Oh the perils of winter camping – at least when you use modern equipment. I read the article, “A Winter Trail Too Far,” (posted Jan. 29, 2020 in the Adirondack Explorer) with great interest. My sympathies to the brave team hiking the Northville-Placid trail in winter. Hearing about the toil of breaking trail, frozen clothes, iced-over boots and the physical exhaustion from days in the cold made me realize how inadequate modern equipment is for winter.
The DEC will bring back enforcement of its ban on single use plastic carryout bags, starting Oct. 19. The plastic bag ban went into effect on March 1 and was not enforced due to an agreement between the parties in a lawsuit brought by Poly-Pak Industries Inc., et al, in New York State Supreme Court.
DEC Commissioner Basil Seggos had the following to say regarding enforcement the ban:
“The Court’s decision is a victory and a vindication of New York State’s efforts to end the scourge of single-use plastic bags and a direct rebuke to the plastic bag manufacturers who tried to stop the law and DEC’s regulations to implement it. As we have for many months, DEC is encouraging New Yorkers to make the switch to reusable bags whenever and wherever they shop and to use common-sense precautions to keep reusable bags clean. The Court has ruled, and DEC will begin to enforce the ban on October 19th. It’s time to BYOBagNY.”
Town of Piercefield St. Lawrence County Wilderness Rescue: On Sept. 17 at 10:25 a.m., DEC’s Central Dispatch received a call from a relative of two campers on the Bog River after one of the campers injured their back and had difficulty moving. Forest Rangers Baldwin, Lee, and Hogan responded to assist. At 12:20 p.m., Rangers Baldwin and Hogan located the campers and began the walk out to the road. At 1:07 p.m., Ranger Baldwin transported the campers back to their vehicle. The 66-year-old man from Honeoye Falls who had suffered the back injury stated he would seek further medical attention on his own.
There are taller mountains in the Adirondacks, those that leave a middle aged hiker feeling the effects of time for days after the climb. There are mountains with names that inspire the imaginations of those who plan to add them to their list of alpine accomplishments, names like Hurricane, Skylight, or Giant. Every named peak in the Adirondacks carries a story, stories of local history, stories of New York’s early leaders, or stories of the early woodsmen that first fought their way to the top and placed the rocky summit on the map.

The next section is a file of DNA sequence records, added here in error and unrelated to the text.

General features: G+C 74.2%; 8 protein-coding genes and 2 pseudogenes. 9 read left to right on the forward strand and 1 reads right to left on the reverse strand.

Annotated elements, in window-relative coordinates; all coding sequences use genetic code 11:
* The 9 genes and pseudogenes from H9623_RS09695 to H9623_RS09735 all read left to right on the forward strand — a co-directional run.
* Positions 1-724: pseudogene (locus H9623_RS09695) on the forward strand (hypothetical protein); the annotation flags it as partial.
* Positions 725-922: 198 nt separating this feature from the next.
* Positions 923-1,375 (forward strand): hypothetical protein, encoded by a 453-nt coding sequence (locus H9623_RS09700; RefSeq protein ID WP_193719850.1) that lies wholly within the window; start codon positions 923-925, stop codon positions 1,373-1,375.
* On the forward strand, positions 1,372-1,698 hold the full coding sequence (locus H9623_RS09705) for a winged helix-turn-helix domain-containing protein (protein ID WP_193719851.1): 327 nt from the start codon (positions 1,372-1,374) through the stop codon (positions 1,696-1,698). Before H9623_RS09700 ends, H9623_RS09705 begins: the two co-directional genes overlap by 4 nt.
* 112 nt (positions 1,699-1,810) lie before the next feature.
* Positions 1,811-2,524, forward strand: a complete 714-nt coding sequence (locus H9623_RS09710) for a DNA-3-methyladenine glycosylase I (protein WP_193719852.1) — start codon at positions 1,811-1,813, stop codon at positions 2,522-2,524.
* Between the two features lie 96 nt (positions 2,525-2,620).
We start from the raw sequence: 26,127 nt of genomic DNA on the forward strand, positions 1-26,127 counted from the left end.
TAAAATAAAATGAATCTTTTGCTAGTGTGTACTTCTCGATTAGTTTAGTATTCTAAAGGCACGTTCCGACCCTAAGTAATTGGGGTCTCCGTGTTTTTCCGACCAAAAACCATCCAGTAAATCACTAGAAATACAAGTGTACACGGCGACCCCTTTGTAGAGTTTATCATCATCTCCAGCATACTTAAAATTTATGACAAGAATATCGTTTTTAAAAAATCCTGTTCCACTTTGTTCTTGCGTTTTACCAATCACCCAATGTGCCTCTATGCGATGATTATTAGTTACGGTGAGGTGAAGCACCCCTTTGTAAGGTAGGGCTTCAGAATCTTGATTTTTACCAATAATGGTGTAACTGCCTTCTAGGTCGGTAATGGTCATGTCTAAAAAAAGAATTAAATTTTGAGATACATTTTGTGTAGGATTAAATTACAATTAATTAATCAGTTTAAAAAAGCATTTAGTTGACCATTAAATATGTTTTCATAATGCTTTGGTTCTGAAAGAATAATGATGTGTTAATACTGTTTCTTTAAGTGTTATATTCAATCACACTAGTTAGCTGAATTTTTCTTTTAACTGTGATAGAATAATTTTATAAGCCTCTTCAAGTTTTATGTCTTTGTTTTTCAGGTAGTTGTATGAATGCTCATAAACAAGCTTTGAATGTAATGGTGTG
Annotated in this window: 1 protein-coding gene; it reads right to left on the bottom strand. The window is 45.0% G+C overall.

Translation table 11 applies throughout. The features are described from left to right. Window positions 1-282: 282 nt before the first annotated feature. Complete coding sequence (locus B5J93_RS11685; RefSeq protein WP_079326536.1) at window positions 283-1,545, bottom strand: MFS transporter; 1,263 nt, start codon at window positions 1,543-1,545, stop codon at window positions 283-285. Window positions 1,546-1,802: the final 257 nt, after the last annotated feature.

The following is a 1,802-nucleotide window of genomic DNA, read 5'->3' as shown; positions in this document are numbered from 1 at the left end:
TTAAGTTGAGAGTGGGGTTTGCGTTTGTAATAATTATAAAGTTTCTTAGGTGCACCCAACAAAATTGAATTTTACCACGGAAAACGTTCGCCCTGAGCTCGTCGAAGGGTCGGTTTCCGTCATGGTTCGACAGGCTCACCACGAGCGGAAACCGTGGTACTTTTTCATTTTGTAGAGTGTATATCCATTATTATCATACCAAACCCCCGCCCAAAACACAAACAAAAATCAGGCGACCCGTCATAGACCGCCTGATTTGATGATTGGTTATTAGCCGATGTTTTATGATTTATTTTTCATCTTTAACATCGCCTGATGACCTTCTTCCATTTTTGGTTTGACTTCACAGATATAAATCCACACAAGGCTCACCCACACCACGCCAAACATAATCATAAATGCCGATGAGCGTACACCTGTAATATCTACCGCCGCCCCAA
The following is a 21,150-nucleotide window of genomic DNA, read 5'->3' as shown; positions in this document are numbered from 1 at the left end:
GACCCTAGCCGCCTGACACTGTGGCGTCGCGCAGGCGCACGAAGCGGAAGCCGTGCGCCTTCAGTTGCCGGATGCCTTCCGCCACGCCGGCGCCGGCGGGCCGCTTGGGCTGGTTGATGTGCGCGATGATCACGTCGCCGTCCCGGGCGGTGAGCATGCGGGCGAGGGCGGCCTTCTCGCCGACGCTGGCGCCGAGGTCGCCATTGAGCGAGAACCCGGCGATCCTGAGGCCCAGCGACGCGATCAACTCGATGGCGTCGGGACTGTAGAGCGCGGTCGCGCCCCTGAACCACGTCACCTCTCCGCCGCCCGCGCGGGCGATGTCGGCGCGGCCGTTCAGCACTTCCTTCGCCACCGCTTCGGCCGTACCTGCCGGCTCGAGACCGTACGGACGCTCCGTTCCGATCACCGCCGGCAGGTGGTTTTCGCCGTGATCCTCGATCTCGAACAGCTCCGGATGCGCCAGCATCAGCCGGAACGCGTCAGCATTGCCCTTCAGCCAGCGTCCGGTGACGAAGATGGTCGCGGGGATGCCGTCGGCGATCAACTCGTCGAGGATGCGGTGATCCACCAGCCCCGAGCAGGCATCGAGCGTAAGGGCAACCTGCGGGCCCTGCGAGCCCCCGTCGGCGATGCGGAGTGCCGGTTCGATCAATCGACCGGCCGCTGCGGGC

Goodman Mountain outside of Tupper Lake bears a different story with its name, and I was compelled to climb it not because of the bragging rights that come with success, and not because I wanted to test my endurance and the ability to push myself a little past my comfort zone. The 2,176 foot summit offers a very pleasant vista, but not a visit to the dwarf forest that circles the bald crest of many peaks, or the 360 degree view of endless woodlands and lakes that High Peaks regulars crave. I wanted to climb Goodman Mountain BECAUSE of the name, and to find out if I could find some connection with its namesake as I followed the narrow pathway to the top.
With fall officially upon us, there’s no better native to highlight this month than one of the first trees to showcase its autumn colors – the red maple (Acer rubrum).
Red maple is one of the most common tree species in the eastern United States, and red maple trees can be found all across New York State. This species’ tolerance of a wide range of site conditions makes it suitable for both natural and urban environments. Mature trees tend to reach a height of 40-60 feet with a full canopy of 30-40 feet in width.
A coalition of Adirondack conservationists is calling on Gov. Andrew Cuomo to sign into law a bi-partisan bill that would help reduce road salt pollution and protect drinking water in the Adirondack Park.
The legislation creates an Adirondack Road Salt Reduction Task Force and Pilot Program. If approved by the Governor, the new law would establish a salt-reduction pilot program from October 2021 through 2024 to test alternative measures already shown to work better and cost less than current winter road maintenance practices. Highway safety would remain the top priority.